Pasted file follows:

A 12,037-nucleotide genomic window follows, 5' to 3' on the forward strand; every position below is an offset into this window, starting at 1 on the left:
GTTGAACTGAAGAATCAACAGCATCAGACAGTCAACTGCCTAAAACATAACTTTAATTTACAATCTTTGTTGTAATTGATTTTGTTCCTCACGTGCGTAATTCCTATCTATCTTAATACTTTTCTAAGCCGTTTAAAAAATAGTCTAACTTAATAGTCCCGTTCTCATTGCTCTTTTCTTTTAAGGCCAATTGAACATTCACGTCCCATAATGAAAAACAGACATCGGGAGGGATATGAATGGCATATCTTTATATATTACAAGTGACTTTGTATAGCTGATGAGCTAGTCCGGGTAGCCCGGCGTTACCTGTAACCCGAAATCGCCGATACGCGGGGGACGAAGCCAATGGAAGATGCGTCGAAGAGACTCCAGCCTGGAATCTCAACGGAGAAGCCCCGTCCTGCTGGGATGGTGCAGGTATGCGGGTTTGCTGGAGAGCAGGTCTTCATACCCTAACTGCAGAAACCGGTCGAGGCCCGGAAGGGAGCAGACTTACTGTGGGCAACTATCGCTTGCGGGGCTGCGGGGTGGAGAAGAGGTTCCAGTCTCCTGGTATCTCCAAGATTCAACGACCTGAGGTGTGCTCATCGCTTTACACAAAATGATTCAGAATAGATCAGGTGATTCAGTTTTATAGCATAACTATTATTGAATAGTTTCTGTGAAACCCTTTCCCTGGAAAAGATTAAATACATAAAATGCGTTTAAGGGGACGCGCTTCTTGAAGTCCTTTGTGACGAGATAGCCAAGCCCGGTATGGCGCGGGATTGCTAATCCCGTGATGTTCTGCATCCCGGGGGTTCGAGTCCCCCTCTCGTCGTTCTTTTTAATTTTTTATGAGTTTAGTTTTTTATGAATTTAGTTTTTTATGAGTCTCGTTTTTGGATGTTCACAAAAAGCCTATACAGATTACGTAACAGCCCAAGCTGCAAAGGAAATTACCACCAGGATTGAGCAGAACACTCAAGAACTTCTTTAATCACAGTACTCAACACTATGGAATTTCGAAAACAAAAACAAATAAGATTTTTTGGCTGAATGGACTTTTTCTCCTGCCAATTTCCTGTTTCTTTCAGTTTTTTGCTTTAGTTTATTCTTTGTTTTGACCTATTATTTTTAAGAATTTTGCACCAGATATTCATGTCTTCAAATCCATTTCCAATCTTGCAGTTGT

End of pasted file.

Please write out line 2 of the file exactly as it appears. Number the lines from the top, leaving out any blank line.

GTTGAACTGAAGAATCAACAGCATCAGACAGTCAACTGCCTAAAACATAACTTTAATTTACAATCTTTGTTGTAATTGATTTTGTTCCTCACGTGCGTAATTCCTATCTATCTTAATACTTTTCTAAGCCGTTTAAAAAATAGTCTAACTTAATAGTCCCGTTCTCATTGCTCTTTTCTTTTAAGGCCAATTGAACATTCACGTCCCATAATGAAAAACAGACATCGGGAGGGATATGAATGGCATATCTTTATATATTACAAGTGACTTTGTATAGCTGATGAGCTAGTCCGGGTAGCCCGGCGTTACCTGTAACCCGAAATCGCCGATACGCGGGGGACGAAGCCAATGGAAGATGCGTCGAAGAGACTCCAGCCTGGAATCTCAACGGAGAAGCCCCGTCCTGCTGGGATGGTGCAGGTATGCGGGTTTGCTGGAGAGCAGGTCTTCATACCCTAACTGCAGAAACCGGTCGAGGCCCGGAAGGGAGCAGACTTACTGTGGGCAACTATCGCTTGCGGGGCTGCGGGGTGGAGAAGAGGTTCCAGTCTCCTGGTATCTCCAAGATTCAACGACCTGAGGTGTGCTCATCGCTTTACACAAAATGATTCAGAATAGATCAGGTGATTCAGTTTTATAGCATAACTATTATTGAATAGTTTCTGTGAAACCCTTTCCCTGGAAAAGATTAAATACATAAAATGCGTTTAAGGGGACGCGCTTCTTGAAGTCCTTTGTGACGAGATAGCCAAGCCCGGTATGGCGCGGGATTGCTAATCCCGTGATGTTCTGCATCCCGGGGGTTCGAGTCCCCCTCTCGTCGTTCTTTTTAATTTTTTATGAGTTTAGTTTTTTATGAATTTAGTTTTTTATGAGTCTCGTTTTTGGATGTTCACAAAAAGCCTATACAGATTACGTAACAGCCCAAGCTGCAAAGGAAATTACCACCAGGATTGAGCAGAACACTCAAGAACTTCTTTAATCACAGTACTCAACACTATGGAATTTCGAAAACAAAAACAAATAAGATTTTTTGGCTGAATGGACTTTTTCTCCTGCCAATTTCCTGTTTCTTTCAGTTTTTTGCTTTAGTTTATTCTTTGTTTTGACCTATTATTTTTAAGAATTTTGCACCAGATATTCATGTCTTCAAATCCATTTCCAATCTTGCAGTTGT